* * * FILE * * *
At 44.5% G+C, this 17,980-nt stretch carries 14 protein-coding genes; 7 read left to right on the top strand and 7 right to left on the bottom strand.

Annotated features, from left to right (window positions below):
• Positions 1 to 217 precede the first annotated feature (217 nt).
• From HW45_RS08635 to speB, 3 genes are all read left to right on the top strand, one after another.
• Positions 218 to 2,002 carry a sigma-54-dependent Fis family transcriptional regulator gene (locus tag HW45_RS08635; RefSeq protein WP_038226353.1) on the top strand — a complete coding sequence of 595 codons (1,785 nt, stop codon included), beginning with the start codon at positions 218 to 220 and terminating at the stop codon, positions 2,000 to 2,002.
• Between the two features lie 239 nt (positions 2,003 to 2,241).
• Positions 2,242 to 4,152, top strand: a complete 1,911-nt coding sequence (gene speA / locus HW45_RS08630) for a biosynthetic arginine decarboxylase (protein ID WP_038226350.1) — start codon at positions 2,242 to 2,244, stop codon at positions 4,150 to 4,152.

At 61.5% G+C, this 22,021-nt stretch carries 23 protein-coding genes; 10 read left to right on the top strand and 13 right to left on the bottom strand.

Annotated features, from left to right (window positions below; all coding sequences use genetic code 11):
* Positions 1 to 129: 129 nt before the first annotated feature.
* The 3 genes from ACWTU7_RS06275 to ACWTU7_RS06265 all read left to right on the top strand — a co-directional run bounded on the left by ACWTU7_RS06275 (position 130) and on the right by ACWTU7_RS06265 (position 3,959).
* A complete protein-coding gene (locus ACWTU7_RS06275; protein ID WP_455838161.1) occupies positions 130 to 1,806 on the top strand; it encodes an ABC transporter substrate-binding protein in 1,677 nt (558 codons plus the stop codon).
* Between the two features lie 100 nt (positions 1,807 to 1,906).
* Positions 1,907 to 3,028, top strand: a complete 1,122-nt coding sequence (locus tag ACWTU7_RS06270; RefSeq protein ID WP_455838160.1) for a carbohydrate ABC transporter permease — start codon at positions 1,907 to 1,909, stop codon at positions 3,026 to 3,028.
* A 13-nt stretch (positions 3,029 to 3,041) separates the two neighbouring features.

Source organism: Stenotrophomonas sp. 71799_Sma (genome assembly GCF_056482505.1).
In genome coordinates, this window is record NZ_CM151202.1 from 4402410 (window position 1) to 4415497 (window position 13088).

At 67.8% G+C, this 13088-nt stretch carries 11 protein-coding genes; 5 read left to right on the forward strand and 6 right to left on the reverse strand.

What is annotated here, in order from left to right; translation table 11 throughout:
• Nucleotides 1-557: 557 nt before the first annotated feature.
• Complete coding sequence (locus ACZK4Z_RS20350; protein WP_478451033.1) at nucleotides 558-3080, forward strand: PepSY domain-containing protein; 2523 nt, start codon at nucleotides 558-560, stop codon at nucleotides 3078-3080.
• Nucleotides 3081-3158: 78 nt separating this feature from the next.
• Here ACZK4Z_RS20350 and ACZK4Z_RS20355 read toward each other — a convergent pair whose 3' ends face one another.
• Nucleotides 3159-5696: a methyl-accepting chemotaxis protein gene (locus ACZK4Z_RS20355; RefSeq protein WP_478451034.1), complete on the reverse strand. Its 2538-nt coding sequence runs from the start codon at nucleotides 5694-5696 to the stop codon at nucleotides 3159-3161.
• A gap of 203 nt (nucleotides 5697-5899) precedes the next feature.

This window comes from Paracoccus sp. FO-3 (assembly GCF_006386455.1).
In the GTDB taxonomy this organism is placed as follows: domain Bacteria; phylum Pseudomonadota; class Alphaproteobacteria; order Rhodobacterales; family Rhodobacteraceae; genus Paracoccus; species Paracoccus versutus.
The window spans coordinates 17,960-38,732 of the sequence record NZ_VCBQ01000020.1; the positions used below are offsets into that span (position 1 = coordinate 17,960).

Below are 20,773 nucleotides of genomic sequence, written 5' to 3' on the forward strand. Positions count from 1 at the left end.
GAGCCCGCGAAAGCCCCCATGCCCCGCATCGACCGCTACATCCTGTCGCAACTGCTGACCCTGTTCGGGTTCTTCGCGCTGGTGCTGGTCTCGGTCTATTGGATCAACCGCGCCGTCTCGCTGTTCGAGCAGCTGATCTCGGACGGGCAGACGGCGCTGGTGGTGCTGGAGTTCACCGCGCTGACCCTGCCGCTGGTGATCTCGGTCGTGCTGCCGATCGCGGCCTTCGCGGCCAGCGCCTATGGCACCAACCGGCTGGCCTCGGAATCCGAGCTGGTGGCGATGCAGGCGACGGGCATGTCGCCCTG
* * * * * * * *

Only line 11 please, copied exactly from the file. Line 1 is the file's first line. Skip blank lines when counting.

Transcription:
* The 3 genes from ACWTU7_RS06275 to ACWTU7_RS06265 all read left to right on the top strand — a co-directional run bounded on the left by ACWTU7_RS06275 (position 130) and on the right by ACWTU7_RS06265 (position 3,959).